Then there’s the story of Romney’s all-night hospital vigil with the terrified parents of a son who had suddenly fallen ill (and then recovered). And the one about Romney saving a family from drowning when their boat sank. Including their dog. And the one about rescuing a group of kayakers from winds that were smashing them into rocks. And the one about building a playground in honor of a neighbor’s child who had passed away — no, not just writing a check, but actually swinging a hammer. Romney and the local boy scouts quietly maintained the playground themselves over the next five years.

And the one about marshaling all of his company’s resources to rescue the 14-year old daughter of one of Romney’s Bain partners who went missing while visiting New York. Romney closed Bain’s Boston office, flew 50 employees to New York, worked with the NYPD, and enlisted the help of Bain’s business partners to distribute handbills — including leaflets distributed at all retail outlets of Duane-Reade, a Bain-portfolio company. Thanks to Romney’s efforts, the girl was found — drugged, disoriented, and hidden by a captor. Today she is a happily-married elementary school teacher.

Does any of this sound like the heartless robber-baron described by Romney’s opponents? We haven’t even broached the lengths the man went to in supporting his wife through MS and cancer.

These stories demonstrate the decency, selflessness, character and values Americans want in their leaders. Yet, likely because of those same values, Romney maintains a shyness about his acts, no matter how legitimate his pride or potentially politically potent their use. To Romney, these are people, not political props.

It is an extraordinary man who commits himself to such generous and heroic acts; it is an extraordinary politician who won’t utter a word about such acts for political aggrandizement.

The contrast with other politicians is stark. How many candidates have we heard try to score political points crowing about a mother’s passing, or wife’s car accident or relative’s death from smoking? The contrast is consistent with Romney’s internalizing his religious codes of honor and modesty since his youth: the fidelity to principles of honor, charity and duty to community; the nobility of service and sacrifice; the veneration of courage and resilience; and the humility that comes from recognizing that there are causes and people greater than oneself. It is, in short, a contrast in character.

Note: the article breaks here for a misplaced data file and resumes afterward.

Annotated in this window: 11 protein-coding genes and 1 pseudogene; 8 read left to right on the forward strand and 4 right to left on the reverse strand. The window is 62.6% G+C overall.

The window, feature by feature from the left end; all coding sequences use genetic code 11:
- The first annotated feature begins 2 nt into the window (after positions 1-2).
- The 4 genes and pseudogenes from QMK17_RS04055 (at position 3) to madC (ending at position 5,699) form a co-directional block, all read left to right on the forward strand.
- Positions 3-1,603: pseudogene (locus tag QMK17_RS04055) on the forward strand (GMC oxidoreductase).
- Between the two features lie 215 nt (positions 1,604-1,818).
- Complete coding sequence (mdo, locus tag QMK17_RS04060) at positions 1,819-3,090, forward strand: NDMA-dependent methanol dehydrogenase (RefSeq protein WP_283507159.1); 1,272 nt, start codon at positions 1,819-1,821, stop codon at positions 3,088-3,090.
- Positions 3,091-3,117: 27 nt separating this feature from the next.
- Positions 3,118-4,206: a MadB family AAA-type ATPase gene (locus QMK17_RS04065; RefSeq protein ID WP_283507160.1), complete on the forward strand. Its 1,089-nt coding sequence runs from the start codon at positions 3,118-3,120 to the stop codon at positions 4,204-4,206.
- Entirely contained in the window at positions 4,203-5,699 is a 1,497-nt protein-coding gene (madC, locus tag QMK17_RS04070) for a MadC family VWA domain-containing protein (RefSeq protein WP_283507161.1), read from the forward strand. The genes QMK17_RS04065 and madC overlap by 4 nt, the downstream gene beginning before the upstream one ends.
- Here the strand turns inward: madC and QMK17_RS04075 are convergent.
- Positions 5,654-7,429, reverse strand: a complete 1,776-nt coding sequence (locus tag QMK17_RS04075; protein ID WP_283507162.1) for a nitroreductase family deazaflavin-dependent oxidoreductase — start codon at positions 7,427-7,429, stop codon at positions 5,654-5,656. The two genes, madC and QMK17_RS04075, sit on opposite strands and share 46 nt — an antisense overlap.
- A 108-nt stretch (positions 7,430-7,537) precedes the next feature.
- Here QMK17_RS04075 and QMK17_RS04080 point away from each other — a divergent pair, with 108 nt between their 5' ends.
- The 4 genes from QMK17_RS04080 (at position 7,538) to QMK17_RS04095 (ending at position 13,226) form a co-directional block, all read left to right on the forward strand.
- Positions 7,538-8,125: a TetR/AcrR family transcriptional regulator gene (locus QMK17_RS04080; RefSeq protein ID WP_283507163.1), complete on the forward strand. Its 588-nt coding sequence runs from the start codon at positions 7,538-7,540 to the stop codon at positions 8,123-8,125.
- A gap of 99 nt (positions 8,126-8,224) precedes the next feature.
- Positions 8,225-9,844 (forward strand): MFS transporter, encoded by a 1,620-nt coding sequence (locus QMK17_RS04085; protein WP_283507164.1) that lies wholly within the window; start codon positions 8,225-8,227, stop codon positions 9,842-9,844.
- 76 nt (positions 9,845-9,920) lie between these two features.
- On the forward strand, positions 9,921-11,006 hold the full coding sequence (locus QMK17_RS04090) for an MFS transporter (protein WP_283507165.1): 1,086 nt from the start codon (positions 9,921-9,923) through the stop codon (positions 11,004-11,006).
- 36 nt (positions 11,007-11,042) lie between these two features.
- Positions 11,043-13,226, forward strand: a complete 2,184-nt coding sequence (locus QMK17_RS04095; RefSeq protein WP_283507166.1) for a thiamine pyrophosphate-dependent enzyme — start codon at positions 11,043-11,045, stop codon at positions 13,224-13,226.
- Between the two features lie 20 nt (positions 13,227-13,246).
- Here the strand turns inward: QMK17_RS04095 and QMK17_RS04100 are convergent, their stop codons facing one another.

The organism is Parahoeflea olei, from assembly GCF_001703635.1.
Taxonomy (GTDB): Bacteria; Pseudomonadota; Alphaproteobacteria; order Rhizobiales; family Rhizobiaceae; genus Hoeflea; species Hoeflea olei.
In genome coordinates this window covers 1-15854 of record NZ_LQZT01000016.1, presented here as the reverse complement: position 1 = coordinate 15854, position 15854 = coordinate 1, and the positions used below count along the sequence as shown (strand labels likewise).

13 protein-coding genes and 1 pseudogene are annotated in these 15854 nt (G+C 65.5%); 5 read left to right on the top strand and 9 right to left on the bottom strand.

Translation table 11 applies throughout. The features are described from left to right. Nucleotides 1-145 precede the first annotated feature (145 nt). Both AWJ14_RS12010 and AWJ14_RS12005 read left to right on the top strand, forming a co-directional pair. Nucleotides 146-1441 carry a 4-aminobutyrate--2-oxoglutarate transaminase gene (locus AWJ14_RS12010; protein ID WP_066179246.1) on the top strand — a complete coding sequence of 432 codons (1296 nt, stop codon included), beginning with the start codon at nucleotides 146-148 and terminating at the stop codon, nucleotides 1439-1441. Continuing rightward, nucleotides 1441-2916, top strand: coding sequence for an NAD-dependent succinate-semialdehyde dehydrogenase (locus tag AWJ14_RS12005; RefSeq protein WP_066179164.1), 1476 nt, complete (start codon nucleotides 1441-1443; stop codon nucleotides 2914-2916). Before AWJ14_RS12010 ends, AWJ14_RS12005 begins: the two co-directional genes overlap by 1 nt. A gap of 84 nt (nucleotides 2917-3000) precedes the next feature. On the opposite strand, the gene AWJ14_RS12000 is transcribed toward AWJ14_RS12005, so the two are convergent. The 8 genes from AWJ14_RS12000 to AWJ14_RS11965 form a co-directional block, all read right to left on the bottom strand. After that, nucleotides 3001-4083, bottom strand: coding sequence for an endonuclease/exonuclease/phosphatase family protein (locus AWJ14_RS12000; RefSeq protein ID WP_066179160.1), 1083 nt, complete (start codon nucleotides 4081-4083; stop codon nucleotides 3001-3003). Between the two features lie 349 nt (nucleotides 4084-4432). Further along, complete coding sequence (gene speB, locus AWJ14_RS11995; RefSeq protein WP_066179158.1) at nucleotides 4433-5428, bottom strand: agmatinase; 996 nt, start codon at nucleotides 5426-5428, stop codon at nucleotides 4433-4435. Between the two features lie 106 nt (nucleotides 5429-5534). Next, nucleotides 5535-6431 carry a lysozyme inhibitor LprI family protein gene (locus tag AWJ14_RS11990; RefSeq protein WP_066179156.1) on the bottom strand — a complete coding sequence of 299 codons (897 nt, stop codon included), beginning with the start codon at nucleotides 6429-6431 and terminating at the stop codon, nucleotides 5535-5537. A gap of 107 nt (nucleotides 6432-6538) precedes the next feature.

No, Mitt Romney is no self-promoter. He could never have authored two autobiographies by age 45; he could never boast that “I have a gift,” or that I “probably know about Judaism more than any other president,” or that “I’m a better speechwriter than my speechwriters; I know more about policies on any particular issue than my policy directors; and I’m a better political director than my political director.” Even thinking such thoughts goes against his character.

Character matters. In a president–particularly in a Commander-in-Chief–character arguably counts more than any policy. From character flows leadership, as it is character which dictates morally grounded direction and earns public trust.

Character is critical to determining how a leader will respond to crisis. Will he reach deep inside himself and in the traditions that shaped him and find the honesty, courage and grace to inspire strength and greatness? Will soldiers trust the wisdom and integrity of his decision when he orders them to war? Will he truly understand the terrible toll of war, as well as the high price of appeasement? Will he make decisions affecting the lives of fellow citizens and public servants based on considerations greater than cheap political expediency?

Now, as you vote, ask yourself: which candidate better demonstrates that kind of character?

Abe Katsman, a Seattle native, is an American attorney, consultant, political commentator and writer living in Israel.  He serves as Counsel to Republicans Abroad Israel.

About the Author
Abe Katsman, a Seattle native, is an American attorney, consultant, political commentator and writer living in Israel. He serves as Counsel to Republicans Overseas Israel.